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Doody's Review ServiceReviewer: Eugene A Davidson, PhD (Georgetown University School of Medicine)
Description: This is intended as a quick study guide in biochemistry for medical students preparing for their licensing examinations. The previous edition was published in 1999.
Purpose: This is an aid for students wishing to review biochemistry in advance of taking their licensing examinations. Commonly used, this is not necessarily a good way to either learn or review. The book has limited value.
Audience: Second year medical students are the intended audience. One of the authors has a background in biochemistry.
Features: The national licensing examinations have, for years, been a major source of anxiety for medical students. Hence the large number of review volumes aimed at providing this group with easy access to key facts, sample questions, clinical correlates, etc. This is one such offering. Coverage is more or less in the usual order of presentation (molecules, proteins, metabolism, homeostasis, DNA, etc.). The material is presented in a terse fashion with highlighted material, presumably intended for memorization. There is little effort to provide any explanation. Each section is accompanied by a set of typical multiple choice questions; a comprehensive exam-type set is at the end of the book. Students using this book can profit by memorizing much of what is presented. The mock examination questions require little or no reasoning, contrary to the aims of the National Board of Medical Examiners. The clinical vignettes are likewise disappointing. In many cases, they are simply window dressing with no substantive content relating to the question at issue. Their presence is a testimony to the changing nature of the board examination, but integrative material is not offered. Note that the long standing part I basic science examination is being phased out, making the lack of reasoning type material in this volume a serious drawback.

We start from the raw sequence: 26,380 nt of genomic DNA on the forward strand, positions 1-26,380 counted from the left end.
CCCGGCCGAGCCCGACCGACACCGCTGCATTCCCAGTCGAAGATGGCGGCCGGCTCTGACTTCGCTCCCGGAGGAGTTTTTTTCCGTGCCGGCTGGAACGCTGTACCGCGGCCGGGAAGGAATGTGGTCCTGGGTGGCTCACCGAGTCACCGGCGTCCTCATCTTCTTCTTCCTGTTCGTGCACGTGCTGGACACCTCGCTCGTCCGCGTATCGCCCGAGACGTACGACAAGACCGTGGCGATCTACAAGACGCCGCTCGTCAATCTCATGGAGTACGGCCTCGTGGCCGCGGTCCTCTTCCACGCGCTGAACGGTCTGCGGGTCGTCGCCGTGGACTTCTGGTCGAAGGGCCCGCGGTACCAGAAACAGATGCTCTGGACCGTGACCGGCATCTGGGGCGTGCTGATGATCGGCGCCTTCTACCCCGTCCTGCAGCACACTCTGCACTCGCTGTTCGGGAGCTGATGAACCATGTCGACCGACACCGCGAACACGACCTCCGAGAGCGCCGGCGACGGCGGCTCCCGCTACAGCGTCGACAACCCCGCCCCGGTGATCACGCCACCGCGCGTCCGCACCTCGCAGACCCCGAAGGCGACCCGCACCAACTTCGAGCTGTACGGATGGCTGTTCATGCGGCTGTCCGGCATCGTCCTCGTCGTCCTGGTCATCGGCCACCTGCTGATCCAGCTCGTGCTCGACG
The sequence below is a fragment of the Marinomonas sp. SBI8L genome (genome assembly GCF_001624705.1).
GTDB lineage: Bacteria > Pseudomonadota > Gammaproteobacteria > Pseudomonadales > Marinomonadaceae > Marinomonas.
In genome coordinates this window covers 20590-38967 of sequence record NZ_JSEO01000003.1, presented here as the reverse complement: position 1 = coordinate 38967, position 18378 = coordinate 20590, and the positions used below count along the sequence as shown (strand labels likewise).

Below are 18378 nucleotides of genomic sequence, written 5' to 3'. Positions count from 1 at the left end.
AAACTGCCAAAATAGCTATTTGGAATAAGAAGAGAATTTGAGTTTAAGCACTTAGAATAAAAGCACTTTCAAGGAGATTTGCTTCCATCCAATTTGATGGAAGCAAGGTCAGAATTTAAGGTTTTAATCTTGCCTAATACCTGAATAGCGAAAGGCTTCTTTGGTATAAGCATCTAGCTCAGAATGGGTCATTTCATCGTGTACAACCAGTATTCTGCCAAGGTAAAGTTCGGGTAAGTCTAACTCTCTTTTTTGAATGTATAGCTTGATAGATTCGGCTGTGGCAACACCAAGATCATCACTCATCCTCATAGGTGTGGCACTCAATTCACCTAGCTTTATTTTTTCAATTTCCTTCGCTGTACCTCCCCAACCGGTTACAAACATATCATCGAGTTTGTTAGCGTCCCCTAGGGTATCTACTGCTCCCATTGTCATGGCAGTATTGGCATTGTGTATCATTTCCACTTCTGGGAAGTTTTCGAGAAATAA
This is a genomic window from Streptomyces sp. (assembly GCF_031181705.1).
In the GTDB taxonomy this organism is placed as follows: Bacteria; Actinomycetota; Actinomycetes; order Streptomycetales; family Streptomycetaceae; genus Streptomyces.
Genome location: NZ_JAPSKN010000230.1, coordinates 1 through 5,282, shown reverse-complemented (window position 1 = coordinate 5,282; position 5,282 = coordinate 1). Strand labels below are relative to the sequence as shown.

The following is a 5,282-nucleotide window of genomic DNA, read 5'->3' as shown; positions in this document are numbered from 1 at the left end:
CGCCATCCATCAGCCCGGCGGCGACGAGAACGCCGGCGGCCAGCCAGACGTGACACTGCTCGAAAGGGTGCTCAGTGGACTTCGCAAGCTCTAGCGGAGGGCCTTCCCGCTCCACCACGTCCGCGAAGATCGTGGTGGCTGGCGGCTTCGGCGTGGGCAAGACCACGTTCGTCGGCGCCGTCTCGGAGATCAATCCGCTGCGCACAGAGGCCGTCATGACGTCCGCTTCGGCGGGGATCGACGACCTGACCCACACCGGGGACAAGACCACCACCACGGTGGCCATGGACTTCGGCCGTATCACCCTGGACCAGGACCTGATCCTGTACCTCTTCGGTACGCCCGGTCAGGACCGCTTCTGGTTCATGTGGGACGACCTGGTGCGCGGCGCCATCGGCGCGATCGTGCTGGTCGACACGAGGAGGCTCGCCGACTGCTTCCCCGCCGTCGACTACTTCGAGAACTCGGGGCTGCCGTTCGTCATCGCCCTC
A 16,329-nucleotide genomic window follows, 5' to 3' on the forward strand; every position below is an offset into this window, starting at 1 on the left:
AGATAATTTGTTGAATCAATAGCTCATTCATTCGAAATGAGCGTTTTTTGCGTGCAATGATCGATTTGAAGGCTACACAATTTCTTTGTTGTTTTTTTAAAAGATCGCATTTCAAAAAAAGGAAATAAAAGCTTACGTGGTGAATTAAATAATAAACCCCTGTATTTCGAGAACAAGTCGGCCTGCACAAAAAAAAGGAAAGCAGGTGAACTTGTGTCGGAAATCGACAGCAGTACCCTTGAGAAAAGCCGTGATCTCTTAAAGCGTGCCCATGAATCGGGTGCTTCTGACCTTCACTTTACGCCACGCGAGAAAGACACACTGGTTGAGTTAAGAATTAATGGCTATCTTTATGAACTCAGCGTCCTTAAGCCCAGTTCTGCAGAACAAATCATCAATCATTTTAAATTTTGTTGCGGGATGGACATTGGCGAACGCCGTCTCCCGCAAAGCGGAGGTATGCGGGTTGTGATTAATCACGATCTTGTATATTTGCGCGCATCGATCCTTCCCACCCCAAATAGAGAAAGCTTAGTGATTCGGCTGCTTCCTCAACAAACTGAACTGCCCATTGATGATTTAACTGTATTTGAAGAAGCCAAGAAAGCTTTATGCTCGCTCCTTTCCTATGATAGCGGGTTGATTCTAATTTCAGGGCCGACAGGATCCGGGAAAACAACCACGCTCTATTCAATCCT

Assessment: This is not a strong contribution. It caters to exactly that which most medical educators are trying to avoid. In addition, little reasoning is asked for and few explanations of material provided. The message — memorize.